We always like to hear from you. To make it easier to get in touch we’ve brought some of our popular letters to the editor feature online. Every month we’ll feature one of the letters that appears in Swimming Times magazine online to allow you to have your say and leave comments on issues that relate to you.
If you would like to submit a letter to appear online and in the magazine please email firstname.lastname@example.org or send your letter by post to Swimming Times, SportPark, 3 Oakwood Drive, Loughborough, Leicestershire LE11 3QF.
I have been following the debate regarding the issue of whether a swimming teacher should be a competent swimmer in order to be a successful teacher.
Opinions seem to be polarised as to whether or not the writer was a competitive swimmer or not.
I would not call myself an expert swimmer. Indeed, before I became a teacher, I had a screw-kick on breaststroke and I am still unable to swim butterfly. I am more an adequate swimmer.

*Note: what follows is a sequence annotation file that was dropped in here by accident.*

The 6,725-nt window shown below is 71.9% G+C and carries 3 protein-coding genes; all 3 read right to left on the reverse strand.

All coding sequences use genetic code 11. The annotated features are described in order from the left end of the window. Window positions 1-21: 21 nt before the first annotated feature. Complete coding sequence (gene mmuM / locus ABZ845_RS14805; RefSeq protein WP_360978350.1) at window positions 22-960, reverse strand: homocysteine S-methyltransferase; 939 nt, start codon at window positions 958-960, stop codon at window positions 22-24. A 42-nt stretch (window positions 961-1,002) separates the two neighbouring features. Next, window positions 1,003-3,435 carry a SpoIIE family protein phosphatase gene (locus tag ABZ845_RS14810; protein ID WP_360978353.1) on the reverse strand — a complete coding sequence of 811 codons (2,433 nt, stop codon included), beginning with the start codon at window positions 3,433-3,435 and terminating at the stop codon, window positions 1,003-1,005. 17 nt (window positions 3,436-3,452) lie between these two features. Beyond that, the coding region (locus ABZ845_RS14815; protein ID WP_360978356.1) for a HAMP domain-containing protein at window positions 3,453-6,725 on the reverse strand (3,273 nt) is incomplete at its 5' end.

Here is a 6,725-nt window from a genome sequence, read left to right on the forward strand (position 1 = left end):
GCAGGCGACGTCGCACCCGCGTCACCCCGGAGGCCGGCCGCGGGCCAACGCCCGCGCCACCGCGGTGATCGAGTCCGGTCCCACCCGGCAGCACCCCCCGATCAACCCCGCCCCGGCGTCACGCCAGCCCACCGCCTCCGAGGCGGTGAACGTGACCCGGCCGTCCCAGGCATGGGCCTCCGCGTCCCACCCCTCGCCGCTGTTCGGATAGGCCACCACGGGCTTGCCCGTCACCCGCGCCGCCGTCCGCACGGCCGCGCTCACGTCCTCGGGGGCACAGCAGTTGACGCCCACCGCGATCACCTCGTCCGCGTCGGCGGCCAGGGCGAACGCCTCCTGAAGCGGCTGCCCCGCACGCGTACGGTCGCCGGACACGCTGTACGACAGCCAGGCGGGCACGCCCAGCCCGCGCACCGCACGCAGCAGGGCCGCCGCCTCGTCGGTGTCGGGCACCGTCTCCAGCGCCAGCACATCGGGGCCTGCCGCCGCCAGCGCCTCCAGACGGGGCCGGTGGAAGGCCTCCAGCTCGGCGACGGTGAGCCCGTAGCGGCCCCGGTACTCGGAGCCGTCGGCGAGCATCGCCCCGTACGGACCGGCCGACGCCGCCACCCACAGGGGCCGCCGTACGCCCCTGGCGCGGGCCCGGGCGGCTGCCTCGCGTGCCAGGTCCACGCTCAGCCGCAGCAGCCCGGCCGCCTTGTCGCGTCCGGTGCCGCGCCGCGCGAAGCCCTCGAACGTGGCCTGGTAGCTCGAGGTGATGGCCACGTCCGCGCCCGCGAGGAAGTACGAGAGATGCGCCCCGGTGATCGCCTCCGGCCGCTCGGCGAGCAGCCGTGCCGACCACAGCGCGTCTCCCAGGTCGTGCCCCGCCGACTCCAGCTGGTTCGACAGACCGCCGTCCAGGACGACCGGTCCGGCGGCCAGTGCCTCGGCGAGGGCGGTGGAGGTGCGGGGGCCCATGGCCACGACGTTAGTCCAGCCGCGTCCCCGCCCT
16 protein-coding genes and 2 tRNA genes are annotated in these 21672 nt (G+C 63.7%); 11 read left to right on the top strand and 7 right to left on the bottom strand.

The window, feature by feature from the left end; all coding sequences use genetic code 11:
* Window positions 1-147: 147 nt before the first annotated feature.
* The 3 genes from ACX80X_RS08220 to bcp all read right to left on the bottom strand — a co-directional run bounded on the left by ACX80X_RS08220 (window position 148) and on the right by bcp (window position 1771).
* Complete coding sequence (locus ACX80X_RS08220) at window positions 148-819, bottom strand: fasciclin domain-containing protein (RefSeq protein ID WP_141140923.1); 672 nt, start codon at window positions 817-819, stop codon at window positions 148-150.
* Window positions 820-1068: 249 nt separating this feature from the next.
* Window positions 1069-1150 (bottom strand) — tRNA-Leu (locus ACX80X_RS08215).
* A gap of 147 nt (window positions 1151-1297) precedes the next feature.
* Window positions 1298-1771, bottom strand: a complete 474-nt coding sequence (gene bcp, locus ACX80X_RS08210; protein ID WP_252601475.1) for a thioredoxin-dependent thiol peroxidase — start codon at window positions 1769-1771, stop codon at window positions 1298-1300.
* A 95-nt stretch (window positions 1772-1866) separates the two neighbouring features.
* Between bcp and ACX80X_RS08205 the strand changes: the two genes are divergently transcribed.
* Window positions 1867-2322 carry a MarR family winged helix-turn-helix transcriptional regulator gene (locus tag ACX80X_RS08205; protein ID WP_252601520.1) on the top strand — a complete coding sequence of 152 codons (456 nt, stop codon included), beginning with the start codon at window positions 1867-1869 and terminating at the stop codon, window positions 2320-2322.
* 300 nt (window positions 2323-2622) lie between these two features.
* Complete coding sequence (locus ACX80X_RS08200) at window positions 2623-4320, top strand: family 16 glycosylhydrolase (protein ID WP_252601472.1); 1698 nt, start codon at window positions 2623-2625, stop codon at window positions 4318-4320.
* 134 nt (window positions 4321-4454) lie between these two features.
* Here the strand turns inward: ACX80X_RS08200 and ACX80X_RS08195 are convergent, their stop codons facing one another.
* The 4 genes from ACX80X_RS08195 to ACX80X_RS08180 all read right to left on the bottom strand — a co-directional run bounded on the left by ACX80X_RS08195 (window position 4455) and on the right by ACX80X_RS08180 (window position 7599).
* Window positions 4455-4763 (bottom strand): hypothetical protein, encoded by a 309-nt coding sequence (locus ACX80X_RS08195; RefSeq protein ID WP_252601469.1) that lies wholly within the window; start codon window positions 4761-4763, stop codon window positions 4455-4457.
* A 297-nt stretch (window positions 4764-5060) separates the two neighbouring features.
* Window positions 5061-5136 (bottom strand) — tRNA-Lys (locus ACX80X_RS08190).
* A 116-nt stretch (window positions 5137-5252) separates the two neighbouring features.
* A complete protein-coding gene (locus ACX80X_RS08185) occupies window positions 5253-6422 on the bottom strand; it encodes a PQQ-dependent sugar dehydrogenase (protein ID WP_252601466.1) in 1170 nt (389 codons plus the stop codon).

However, during my career in teaching aquatics three swimmers who have represented their country have passed through my ‘pre-competition’ classes. Emma Smithurst, Molly Renshaw and Lorna Tonks (who now swims for Australia) all started their club swimming at Ripley in Derbyshire.
I am proud to have played a small part in their swimming development, I am proud of the influence our club has had and, more importantly, I am proud of their success. I am not saying that I was the reason that they succeeded – far from it – but it does show that my lack of competitive swimming did not have a detrimental effect on their swimming careers.
Perhaps the people who say that only swimmers should become teachers should think again as each group has something to offer, providing the basics are taught correctly.
It is more about the ability to teach others what to do in the pool rather than what the teacher has achieved in the pool.